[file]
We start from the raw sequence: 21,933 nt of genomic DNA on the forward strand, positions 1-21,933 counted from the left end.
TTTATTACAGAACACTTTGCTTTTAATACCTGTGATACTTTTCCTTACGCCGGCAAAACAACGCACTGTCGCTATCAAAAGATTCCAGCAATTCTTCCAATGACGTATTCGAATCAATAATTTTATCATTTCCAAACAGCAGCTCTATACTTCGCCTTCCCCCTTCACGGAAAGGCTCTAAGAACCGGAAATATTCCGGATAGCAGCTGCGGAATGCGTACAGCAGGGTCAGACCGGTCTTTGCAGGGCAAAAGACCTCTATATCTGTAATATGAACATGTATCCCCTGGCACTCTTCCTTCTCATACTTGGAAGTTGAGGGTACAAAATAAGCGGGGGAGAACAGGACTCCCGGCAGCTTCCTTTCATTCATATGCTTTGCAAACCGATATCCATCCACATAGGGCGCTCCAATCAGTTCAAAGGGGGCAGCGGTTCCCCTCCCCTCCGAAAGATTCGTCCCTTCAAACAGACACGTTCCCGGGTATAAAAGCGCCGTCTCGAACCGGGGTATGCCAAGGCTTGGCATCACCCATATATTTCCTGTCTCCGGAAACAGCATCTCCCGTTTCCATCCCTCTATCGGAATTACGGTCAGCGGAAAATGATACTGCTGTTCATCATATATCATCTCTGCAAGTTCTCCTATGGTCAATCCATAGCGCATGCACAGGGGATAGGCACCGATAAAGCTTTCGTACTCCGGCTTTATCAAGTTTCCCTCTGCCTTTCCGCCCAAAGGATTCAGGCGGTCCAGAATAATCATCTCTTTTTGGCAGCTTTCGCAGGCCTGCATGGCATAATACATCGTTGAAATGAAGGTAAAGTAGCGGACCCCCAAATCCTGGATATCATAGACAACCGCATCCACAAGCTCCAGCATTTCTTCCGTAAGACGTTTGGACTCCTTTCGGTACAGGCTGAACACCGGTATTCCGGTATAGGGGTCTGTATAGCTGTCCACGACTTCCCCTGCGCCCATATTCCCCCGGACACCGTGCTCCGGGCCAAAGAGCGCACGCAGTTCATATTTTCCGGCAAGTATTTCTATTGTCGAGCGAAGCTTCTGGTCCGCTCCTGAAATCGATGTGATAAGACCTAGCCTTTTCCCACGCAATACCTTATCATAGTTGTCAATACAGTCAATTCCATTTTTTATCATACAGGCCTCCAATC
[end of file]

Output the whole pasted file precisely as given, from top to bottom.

We start from the raw sequence: 21,933 nt of genomic DNA on the forward strand, positions 1-21,933 counted from the left end.
TTTATTACAGAACACTTTGCTTTTAATACCTGTGATACTTTTCCTTACGCCGGCAAAACAACGCACTGTCGCTATCAAAAGATTCCAGCAATTCTTCCAATGACGTATTCGAATCAATAATTTTATCATTTCCAAACAGCAGCTCTATACTTCGCCTTCCCCCTTCACGGAAAGGCTCTAAGAACCGGAAATATTCCGGATAGCAGCTGCGGAATGCGTACAGCAGGGTCAGACCGGTCTTTGCAGGGCAAAAGACCTCTATATCTGTAATATGAACATGTATCCCCTGGCACTCTTCCTTCTCATACTTGGAAGTTGAGGGTACAAAATAAGCGGGGGAGAACAGGACTCCCGGCAGCTTCCTTTCATTCATATGCTTTGCAAACCGATATCCATCCACATAGGGCGCTCCAATCAGTTCAAAGGGGGCAGCGGTTCCCCTCCCCTCCGAAAGATTCGTCCCTTCAAACAGACACGTTCCCGGGTATAAAAGCGCCGTCTCGAACCGGGGTATGCCAAGGCTTGGCATCACCCATATATTTCCTGTCTCCGGAAACAGCATCTCCCGTTTCCATCCCTCTATCGGAATTACGGTCAGCGGAAAATGATACTGCTGTTCATCATATATCATCTCTGCAAGTTCTCCTATGGTCAATCCATAGCGCATGCACAGGGGATAGGCACCGATAAAGCTTTCGTACTCCGGCTTTATCAAGTTTCCCTCTGCCTTTCCGCCCAAAGGATTCAGGCGGTCCAGAATAATCATCTCTTTTTGGCAGCTTTCGCAGGCCTGCATGGCATAATACATCGTTGAAATGAAGGTAAAGTAGCGGACCCCCAAATCCTGGATATCATAGACAACCGCATCCACAAGCTCCAGCATTTCTTCCGTAAGACGTTTGGACTCCTTTCGGTACAGGCTGAACACCGGTATTCCGGTATAGGGGTCTGTATAGCTGTCCACGACTTCCCCTGCGCCCATATTCCCCCGGACACCGTGCTCCGGGCCAAAGAGCGCACGCAGTTCATATTTTCCGGCAAGTATTTCTATTGTCGAGCGAAGCTTCTGGTCCGCTCCTGAAATCGATGTGATAAGACCTAGCCTTTTCCCACGCAATACCTTATCATAGTTGTCAATACAGTCAATTCCATTTTTTATCATACAGGCCTCCAATC